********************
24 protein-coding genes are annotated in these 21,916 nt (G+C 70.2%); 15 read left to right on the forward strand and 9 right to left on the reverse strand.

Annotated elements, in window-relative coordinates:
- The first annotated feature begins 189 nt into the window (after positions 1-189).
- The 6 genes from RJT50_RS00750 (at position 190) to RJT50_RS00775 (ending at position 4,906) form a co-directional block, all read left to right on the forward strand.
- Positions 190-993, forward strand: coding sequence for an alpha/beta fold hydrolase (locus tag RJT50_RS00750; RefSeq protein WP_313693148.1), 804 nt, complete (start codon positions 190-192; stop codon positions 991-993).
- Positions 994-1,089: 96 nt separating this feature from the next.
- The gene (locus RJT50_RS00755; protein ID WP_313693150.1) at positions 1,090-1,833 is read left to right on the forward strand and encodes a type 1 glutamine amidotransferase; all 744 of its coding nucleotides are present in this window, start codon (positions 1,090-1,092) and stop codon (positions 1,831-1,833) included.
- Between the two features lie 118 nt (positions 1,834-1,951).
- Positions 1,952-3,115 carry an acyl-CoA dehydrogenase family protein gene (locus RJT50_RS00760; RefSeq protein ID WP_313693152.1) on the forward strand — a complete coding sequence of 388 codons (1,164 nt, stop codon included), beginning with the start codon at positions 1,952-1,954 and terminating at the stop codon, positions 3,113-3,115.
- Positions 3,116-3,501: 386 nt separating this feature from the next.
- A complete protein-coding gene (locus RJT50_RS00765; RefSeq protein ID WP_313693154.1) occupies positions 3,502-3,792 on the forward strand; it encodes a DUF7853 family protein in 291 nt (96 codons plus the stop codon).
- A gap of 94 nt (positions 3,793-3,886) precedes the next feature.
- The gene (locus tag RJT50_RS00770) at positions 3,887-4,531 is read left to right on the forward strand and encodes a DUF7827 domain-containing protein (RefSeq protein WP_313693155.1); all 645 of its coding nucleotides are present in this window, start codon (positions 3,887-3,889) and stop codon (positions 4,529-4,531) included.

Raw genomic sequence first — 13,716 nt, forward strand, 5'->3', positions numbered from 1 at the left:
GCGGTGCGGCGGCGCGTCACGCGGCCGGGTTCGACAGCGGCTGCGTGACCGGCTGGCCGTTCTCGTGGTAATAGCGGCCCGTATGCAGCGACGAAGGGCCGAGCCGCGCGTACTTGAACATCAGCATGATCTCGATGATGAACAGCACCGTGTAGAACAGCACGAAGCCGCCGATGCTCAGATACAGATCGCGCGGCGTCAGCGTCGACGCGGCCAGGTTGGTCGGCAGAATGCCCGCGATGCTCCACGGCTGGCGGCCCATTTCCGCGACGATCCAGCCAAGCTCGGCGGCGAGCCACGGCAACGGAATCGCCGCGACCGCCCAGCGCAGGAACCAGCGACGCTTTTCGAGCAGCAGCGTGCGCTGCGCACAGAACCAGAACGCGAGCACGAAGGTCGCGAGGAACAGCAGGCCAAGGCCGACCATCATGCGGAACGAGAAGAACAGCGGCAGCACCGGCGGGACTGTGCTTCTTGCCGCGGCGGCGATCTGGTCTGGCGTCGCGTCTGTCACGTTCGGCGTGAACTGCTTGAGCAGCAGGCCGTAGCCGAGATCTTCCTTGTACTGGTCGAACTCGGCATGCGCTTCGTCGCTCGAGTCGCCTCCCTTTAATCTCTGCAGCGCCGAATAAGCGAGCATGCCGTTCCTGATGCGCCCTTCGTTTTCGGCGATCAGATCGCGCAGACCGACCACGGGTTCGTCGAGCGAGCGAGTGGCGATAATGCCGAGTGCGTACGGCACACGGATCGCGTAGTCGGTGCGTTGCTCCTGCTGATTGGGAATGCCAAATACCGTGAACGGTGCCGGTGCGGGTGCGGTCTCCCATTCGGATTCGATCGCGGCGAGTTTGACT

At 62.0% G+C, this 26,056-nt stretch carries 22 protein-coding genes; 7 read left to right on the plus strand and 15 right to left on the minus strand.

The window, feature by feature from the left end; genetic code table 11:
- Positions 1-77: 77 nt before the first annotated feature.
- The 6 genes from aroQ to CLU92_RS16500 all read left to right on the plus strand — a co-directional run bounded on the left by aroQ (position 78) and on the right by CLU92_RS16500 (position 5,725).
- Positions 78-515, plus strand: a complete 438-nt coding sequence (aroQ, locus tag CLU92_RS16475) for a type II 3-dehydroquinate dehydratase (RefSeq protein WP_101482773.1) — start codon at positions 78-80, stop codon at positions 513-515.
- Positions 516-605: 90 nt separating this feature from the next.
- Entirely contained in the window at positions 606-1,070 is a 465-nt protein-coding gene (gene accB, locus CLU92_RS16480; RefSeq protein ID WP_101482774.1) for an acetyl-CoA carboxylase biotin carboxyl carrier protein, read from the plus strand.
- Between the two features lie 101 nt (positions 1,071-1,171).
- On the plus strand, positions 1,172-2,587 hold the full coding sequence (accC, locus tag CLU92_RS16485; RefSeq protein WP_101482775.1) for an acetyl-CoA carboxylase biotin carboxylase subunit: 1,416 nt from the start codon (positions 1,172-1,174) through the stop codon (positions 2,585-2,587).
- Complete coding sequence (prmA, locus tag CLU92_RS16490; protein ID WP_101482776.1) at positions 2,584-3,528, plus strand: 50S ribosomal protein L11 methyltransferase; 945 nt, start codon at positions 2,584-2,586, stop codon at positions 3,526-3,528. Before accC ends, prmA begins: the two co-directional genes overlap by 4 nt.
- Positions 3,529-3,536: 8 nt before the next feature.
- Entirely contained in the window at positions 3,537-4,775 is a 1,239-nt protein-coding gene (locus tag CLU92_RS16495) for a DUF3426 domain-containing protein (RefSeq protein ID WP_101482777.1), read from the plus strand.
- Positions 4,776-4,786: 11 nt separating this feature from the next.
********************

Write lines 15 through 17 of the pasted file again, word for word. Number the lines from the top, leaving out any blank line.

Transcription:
GCGGTGCGGCGGCGCGTCACGCGGCCGGGTTCGACAGCGGCTGCGTGACCGGCTGGCCGTTCTCGTGGTAATAGCGGCCCGTATGCAGCGACGAAGGGCCGAGCCGCGCGTACTTGAACATCAGCATGATCTCGATGATGAACAGCACCGTGTAGAACAGCACGAAGCCGCCGATGCTCAGATACAGATCGCGCGGCGTCAGCGTCGACGCGGCCAGGTTGGTCGGCAGAATGCCCGCGATGCTCCACGGCTGGCGGCCCATTTCCGCGACGATCCAGCCAAGCTCGGCGGCGAGCCACGGCAACGGAATCGCCGCGACCGCCCAGCGCAGGAACCAGCGACGCTTTTCGAGCAGCAGCGTGCGCTGCGCACAGAACCAGAACGCGAGCACGAAGGTCGCGAGGAACAGCAGGCCAAGGCCGACCATCATGCGGAACGAGAAGAACAGCGGCAGCACCGGCGGGACTGTGCTTCTTGCCGCGGCGGCGATCTGGTCTGGCGTCGCGTCTGTCACGTTCGGCGTGAACTGCTTGAGCAGCAGGCCGTAGCCGAGATCTTCCTTGTACTGGTCGAACTCGGCATGCGCTTCGTCGCTCGAGTCGCCTCCCTTTAATCTCTGCAGCGCCGAATAAGCGAGCATGCCGTTCCTGATGCGCCCTTCGTTTTCGGCGATCAGATCGCGCAGACCGACCACGGGTTCGTCGAGCGAGCGAGTGGCGATAATGCCGAGTGCGTACGGCACACGGATCGCGTAGTCGGTGCGTTGCTCCTGCTGATTGGGAATGCCAAATACCGTGAACGGTGCCGGTGCGGGTGCGGTCTCCCATTCGGATTCGATCGCGGCGAGTTTGACT

At 62.0% G+C, this 26,056-nt stretch carries 22 protein-coding genes; 7 read left to right on the plus strand and 15 right to left on the minus strand.

The window, feature by feature from the left end; genetic code table 11: